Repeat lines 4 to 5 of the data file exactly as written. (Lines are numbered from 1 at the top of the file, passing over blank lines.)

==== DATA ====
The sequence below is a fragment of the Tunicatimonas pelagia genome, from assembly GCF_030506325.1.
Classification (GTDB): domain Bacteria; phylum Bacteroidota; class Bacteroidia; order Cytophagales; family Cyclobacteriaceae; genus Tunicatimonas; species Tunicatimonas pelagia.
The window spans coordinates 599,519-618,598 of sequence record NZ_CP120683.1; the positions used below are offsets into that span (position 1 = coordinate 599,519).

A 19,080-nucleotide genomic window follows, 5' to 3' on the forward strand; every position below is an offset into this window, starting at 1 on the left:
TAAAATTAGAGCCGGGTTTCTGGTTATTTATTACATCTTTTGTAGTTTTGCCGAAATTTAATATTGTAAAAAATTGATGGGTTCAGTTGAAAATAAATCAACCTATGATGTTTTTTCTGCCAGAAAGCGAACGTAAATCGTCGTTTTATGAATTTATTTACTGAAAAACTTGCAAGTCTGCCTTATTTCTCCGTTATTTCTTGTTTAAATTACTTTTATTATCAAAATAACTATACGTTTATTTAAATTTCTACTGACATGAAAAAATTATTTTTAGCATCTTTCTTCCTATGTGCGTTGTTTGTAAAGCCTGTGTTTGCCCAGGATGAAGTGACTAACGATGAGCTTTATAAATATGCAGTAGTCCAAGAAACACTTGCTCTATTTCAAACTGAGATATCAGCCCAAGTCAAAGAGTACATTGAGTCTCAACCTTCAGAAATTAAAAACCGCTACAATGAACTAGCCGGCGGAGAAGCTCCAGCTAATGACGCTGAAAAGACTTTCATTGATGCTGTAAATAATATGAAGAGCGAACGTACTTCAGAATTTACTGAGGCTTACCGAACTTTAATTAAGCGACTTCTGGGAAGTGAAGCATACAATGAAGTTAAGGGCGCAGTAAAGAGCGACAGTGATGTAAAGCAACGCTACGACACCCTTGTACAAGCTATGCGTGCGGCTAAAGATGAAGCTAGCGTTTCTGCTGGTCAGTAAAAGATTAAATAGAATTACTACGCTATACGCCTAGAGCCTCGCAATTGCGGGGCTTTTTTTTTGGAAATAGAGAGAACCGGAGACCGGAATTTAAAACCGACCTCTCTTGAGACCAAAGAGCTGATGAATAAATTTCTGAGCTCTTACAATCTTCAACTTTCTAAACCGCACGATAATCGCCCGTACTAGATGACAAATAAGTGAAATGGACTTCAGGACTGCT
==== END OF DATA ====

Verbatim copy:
A 19,080-nucleotide genomic window follows, 5' to 3' on the forward strand; every position below is an offset into this window, starting at 1 on the left:
TAAAATTAGAGCCGGGTTTCTGGTTATTTATTACATCTTTTGTAGTTTTGCCGAAATTTAATATTGTAAAAAATTGATGGGTTCAGTTGAAAATAAATCAACCTATGATGTTTTTTCTGCCAGAAAGCGAACGTAAATCGTCGTTTTATGAATTTATTTACTGAAAAACTTGCAAGTCTGCCTTATTTCTCCGTTATTTCTTGTTTAAATTACTTTTATTATCAAAATAACTATACGTTTATTTAAATTTCTACTGACATGAAAAAATTATTTTTAGCATCTTTCTTCCTATGTGCGTTGTTTGTAAAGCCTGTGTTTGCCCAGGATGAAGTGACTAACGATGAGCTTTATAAATATGCAGTAGTCCAAGAAACACTTGCTCTATTTCAAACTGAGATATCAGCCCAAGTCAAAGAGTACATTGAGTCTCAACCTTCAGAAATTAAAAACCGCTACAATGAACTAGCCGGCGGAGAAGCTCCAGCTAATGACGCTGAAAAGACTTTCATTGATGCTGTAAATAATATGAAGAGCGAACGTACTTCAGAATTTACTGAGGCTTACCGAACTTTAATTAAGCGACTTCTGGGAAGTGAAGCATACAATGAAGTTAAGGGCGCAGTAAAGAGCGACAGTGATGTAAAGCAACGCTACGACACCCTTGTACAAGCTATGCGTGCGGCTAAAGATGAAGCTAGCGTTTCTGCTGGTCAGTAAAAGATTAAATAGAATTACTACGCTATACGCCTAGAGCCTCGCAATTGCGGGGCTTTTTTTTTGGAAATAGAGAGAACCGGAGACCGGAATTTAAAACCGACCTCTCTTGAGACCAAAGAGCTGATGAATAAATTTCTGAGCTCTTACAATCTTCAACTTTCTAAACCGCACGATAATCGCCCGTACTAGATGACAAATAAGTGAAATGGACTTCAGGACTGCT